Honor Roll - WWII, Military History

PFC Eugene Joseph Kellner, Serial No. 36690379

Eugene Joseph Kellner was born around 1922/1923 to Josephine Halasiak (aka Hallas). As a toddler, Eugene most likely lived on the east side of LaSalle at 508 Blackstone with his mother and grandparents Martin and Maggie Halasiak. Eugene’s grandfather Martin supported the family by working as a coal miner. Martin and his wife had married in 1891 and left Poland for America in 1892. They had at least nine children including Eugene’s mother Josephine.

When Eugene was about three or four, his grandfather passed away in the summer of 1926. Around this same time, his mother Josephine married John V. Kallner, a man about her age who worked as a laborer at the zinc company. And by 1939 Eugene had eight siblings—five sisters and three brothers. In 1940, when Eugene was 17, the family lived at 1435 Fifth street, not far from where Eugene’s mother Josephine grew up.

A few years later, on 15 July 1943, Eugene registered for the draft at about age 20. His registration card noted he was five foot nine and a half feet tall and weighed 170 pounds with blue eyes and brown hair. He also had a tattoo of a cross on his left arm.

WWII Draft Registration Card for Eugene Kellner
WWII Draft Registration Card for Eugene Kellner

About two months later, Eugene enlisted in the Army on 7 September 1943, and went through basic training at Camp Grant in Illinois. On 24 November 1943, he was promoted to Private First Class. He eventually transferred to Camp Van Dorn in Mississippi and then to Camp Breckenridge in Kentucky. During this time, he worked as a cook in the army. According to a news article published after his death, he asked to be transferred to the infantry and was assigned to Company K of the 331st Infantry Regiment in the 83rd Infantry Division. The regiment left Kentucky on 29 March 1944, and arrived in England on 19 April 1944. This was the same unit John W. Gorczynski, another soldier from LaSalle, had been assigned to although Gorczynski was in Company A.

During the months Eugene was in England, he trained and moved around the countryside by rail, motorcade, and by foot. Foot marches sometimes covered 15 to 20 miles. The troops spent their nights in “Niesen” huts or Pyramidal tents. On 17 June 1944, Eugene’s battalion moved by motor and rail from Tarporley, Cheshire, England, to Stonehenge, Wiltshire, England, for the purpose of assembling “near Southampton for shipment across the channel to combat in France” to join the Normandy Campaign. Once the entire regiment was assembled, they again moved by motor and rail to Southampton so they could board the ship to cross the channel. They sailed for Omaha Beach in France on 18 June 1944—a warm and clear day. The crossing only took a day, but the troops could not land until 23 June 1944, due cool weather and a very rough sea.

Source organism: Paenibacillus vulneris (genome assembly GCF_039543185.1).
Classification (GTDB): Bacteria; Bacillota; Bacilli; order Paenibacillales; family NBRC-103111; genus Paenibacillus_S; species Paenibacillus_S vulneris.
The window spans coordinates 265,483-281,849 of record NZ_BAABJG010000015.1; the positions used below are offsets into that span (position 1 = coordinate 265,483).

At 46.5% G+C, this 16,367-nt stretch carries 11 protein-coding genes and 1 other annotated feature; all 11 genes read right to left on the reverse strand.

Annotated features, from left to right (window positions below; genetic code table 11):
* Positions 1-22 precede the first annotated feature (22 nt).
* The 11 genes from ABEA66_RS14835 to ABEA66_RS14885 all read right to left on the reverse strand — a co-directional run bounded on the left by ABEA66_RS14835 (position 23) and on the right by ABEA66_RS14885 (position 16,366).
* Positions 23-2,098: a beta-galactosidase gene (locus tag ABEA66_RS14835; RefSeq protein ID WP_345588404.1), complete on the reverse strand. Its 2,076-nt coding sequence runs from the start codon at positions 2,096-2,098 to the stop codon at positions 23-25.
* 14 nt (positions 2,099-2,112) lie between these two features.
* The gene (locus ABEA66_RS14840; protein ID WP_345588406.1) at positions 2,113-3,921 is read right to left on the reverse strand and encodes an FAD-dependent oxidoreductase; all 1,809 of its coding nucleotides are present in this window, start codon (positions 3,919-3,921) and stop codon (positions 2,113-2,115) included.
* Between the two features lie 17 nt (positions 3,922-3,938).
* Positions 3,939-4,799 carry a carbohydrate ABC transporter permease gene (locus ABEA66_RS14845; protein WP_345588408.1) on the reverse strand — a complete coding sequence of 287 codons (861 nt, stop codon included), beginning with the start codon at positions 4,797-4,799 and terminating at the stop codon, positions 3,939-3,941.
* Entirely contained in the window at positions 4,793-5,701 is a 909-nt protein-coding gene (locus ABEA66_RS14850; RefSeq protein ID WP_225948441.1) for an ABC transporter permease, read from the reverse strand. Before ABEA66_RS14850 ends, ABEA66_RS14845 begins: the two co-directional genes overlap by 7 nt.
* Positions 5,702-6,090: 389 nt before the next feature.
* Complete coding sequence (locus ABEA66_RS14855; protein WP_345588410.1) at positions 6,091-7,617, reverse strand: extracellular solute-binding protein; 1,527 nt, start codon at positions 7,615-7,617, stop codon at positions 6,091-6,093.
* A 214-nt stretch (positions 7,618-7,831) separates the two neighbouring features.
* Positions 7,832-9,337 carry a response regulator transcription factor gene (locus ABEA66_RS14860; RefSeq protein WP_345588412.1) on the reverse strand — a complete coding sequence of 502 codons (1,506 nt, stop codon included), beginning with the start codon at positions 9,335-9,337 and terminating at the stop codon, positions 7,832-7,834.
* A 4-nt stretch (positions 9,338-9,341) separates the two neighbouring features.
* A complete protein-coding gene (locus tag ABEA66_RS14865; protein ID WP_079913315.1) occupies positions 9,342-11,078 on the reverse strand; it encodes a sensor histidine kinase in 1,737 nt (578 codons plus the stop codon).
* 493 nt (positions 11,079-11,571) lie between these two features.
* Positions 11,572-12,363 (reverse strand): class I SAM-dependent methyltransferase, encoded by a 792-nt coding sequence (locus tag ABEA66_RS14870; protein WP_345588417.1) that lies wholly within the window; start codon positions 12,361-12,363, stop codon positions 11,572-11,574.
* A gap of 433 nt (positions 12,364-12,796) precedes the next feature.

After landing, the regiment marched to an area near Bricqueville, France. And after a few days moved onto an area east of Carentan arriving by 27 June 1944. On the fourth of July they participated in an attack through the area of Sainteny. They then continued their attack across the Taute River and along the St. Lo-Periers road to Camprond. During this drive, PFC Eugene Kellner was wounded on 4 July 1944, and on 8 July 1944, he died of his injuries. After the war his body was returned to his parents in LaSalle, and he was buried in 1949 in St. Hyacinth Cemetery in LaSalle.

PFC Eugene Kellner received the following awards for his service: Purple Heart, American Campaign Medal, WW2 Victory Medal, European-African-Middle Eastern Campaign Medal, and Combat Infantryman Badge.


This story is part of the Stories Behind the Stars project (see www.storiesbehindthestars.org). This is a national effort of volunteers to write the stories of all 421,000+ of the US WWII fallen saved on Together We Served and Fold3. Can you help write these stories? These stories will be accessible via smartphone app at any war memorial or cemetery.

If you noticed anything erroneous in this profile or have additional information to contribute to it, please email feedback@storiesbehindthestars.org.

  • SBTSProject/Illinois/LaSalle
  • SBTS Historian Pam Broviak

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